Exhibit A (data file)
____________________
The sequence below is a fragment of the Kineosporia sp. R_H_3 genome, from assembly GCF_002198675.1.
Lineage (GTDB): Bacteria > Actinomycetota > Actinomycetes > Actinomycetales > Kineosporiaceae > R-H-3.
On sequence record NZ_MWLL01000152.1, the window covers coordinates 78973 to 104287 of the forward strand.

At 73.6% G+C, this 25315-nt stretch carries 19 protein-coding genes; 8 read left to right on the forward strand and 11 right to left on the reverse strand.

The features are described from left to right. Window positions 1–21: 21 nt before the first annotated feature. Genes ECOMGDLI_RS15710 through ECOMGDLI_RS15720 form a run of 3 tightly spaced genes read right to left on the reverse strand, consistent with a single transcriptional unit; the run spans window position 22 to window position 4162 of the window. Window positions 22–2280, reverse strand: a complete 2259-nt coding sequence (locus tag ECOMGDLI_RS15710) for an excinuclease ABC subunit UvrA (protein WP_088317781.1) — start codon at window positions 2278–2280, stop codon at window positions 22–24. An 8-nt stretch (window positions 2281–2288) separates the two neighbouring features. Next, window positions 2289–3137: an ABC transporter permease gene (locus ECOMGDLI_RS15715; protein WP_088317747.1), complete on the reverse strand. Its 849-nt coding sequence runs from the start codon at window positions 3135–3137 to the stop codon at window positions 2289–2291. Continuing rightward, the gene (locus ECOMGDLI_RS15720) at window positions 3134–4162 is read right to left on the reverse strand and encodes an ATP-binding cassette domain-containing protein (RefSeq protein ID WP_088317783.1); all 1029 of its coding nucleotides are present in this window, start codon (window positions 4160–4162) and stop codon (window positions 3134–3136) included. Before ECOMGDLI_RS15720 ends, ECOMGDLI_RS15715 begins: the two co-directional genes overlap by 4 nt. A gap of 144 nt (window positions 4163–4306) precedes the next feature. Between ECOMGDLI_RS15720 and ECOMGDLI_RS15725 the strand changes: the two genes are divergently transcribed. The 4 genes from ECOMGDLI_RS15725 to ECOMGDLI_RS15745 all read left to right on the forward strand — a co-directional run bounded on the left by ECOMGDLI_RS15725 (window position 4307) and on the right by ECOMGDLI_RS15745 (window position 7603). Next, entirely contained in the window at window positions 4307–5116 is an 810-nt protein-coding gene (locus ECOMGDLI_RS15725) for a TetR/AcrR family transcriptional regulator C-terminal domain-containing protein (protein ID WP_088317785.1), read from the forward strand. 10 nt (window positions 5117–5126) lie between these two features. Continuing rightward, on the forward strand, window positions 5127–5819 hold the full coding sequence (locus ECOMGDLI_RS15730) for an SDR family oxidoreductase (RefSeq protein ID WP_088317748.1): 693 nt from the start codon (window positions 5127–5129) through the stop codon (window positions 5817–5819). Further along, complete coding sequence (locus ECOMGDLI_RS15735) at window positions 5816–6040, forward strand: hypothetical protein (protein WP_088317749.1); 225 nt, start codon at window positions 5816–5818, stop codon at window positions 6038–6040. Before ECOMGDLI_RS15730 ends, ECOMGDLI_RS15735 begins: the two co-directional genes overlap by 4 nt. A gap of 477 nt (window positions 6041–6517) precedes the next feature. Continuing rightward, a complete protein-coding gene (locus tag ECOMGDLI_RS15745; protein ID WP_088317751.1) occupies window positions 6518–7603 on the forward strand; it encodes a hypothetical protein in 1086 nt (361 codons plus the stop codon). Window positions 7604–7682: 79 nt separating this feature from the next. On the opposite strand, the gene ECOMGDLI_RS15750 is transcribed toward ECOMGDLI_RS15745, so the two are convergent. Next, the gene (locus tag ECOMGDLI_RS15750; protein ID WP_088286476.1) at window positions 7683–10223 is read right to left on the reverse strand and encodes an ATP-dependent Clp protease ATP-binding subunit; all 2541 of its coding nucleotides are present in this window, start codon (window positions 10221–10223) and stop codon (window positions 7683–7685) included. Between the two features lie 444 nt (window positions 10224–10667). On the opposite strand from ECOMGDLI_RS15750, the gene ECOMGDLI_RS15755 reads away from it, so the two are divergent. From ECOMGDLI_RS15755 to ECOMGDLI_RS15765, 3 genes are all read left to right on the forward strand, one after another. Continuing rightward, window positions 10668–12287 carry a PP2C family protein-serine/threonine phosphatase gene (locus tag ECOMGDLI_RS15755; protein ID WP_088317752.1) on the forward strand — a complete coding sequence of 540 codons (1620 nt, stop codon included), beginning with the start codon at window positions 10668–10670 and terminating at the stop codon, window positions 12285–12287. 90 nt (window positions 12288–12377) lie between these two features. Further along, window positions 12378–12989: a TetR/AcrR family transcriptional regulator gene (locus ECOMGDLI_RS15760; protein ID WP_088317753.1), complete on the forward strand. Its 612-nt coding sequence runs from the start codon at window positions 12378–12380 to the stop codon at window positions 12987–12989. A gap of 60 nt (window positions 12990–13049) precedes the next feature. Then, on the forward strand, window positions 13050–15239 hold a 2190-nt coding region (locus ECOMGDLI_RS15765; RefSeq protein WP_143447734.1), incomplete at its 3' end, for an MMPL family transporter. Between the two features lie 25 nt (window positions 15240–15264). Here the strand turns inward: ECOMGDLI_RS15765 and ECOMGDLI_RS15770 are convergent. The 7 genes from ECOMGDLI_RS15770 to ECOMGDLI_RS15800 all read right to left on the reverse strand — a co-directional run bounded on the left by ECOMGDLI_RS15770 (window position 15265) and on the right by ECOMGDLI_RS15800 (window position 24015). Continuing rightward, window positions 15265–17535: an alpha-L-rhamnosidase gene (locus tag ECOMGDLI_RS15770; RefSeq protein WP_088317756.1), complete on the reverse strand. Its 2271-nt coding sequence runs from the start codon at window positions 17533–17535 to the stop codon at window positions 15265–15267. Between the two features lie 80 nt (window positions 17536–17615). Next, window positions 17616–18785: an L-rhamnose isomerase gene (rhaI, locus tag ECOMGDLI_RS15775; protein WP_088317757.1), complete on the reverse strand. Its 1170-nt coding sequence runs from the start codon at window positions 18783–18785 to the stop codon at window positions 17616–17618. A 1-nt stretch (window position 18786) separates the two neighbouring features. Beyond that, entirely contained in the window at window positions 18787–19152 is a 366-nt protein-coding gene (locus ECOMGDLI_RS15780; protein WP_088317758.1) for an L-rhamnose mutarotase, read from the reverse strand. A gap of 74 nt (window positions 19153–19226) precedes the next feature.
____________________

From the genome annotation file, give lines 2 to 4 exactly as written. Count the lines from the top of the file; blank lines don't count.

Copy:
Lineage (GTDB): Bacteria > Actinomycetota > Actinomycetes > Actinomycetales > Kineosporiaceae > R-H-3.
On sequence record NZ_MWLL01000152.1, the window covers coordinates 78973 to 104287 of the forward strand.

At 73.6% G+C, this 25315-nt stretch carries 19 protein-coding genes; 8 read left to right on the forward strand and 11 right to left on the reverse strand.